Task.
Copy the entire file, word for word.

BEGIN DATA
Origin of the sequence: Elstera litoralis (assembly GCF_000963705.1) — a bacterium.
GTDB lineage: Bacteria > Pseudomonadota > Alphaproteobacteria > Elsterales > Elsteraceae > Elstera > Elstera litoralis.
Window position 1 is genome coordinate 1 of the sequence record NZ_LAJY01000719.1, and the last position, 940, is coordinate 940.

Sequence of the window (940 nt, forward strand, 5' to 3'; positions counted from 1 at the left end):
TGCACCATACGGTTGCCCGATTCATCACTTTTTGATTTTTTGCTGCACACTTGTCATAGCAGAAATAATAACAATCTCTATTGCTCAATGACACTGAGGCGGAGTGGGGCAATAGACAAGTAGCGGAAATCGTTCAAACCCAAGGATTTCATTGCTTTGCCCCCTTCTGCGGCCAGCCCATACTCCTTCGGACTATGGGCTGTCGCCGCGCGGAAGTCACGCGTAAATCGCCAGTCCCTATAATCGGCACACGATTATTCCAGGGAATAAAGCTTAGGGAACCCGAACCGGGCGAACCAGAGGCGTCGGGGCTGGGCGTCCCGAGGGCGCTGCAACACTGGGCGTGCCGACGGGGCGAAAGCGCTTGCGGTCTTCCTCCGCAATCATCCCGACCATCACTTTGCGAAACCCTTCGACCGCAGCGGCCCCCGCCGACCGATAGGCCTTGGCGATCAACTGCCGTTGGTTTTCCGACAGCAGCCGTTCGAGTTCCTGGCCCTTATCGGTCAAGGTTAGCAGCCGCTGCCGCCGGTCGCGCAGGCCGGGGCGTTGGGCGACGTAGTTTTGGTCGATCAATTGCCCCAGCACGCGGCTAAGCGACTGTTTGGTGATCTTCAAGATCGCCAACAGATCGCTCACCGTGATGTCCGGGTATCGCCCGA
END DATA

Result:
Origin of the sequence: Elstera litoralis (assembly GCF_000963705.1) — a bacterium.
GTDB lineage: Bacteria > Pseudomonadota > Alphaproteobacteria > Elsterales > Elsteraceae > Elstera > Elstera litoralis.
Window position 1 is genome coordinate 1 of the sequence record NZ_LAJY01000719.1, and the last position, 940, is coordinate 940.

Sequence of the window (940 nt, forward strand, 5' to 3'; positions counted from 1 at the left end):
TGCACCATACGGTTGCCCGATTCATCACTTTTTGATTTTTTGCTGCACACTTGTCATAGCAGAAATAATAACAATCTCTATTGCTCAATGACACTGAGGCGGAGTGGGGCAATAGACAAGTAGCGGAAATCGTTCAAACCCAAGGATTTCATTGCTTTGCCCCCTTCTGCGGCCAGCCCATACTCCTTCGGACTATGGGCTGTCGCCGCGCGGAAGTCACGCGTAAATCGCCAGTCCCTATAATCGGCACACGATTATTCCAGGGAATAAAGCTTAGGGAACCCGAACCGGGCGAACCAGAGGCGTCGGGGCTGGGCGTCCCGAGGGCGCTGCAACACTGGGCGTGCCGACGGGGCGAAAGCGCTTGCGGTCTTCCTCCGCAATCATCCCGACCATCACTTTGCGAAACCCTTCGACCGCAGCGGCCCCCGCCGACCGATAGGCCTTGGCGATCAACTGCCGTTGGTTTTCCGACAGCAGCCGTTCGAGTTCCTGGCCCTTATCGGTCAAGGTTAGCAGCCGCTGCCGCCGGTCGCGCAGGCCGGGGCGTTGGGCGACGTAGTTTTGGTCGATCAATTGCCCCAGCACGCGGCTAAGCGACTGTTTGGTGATCTTCAAGATCGCCAACAGATCGCTCACCGTGATGTCCGGGTATCGCCCGA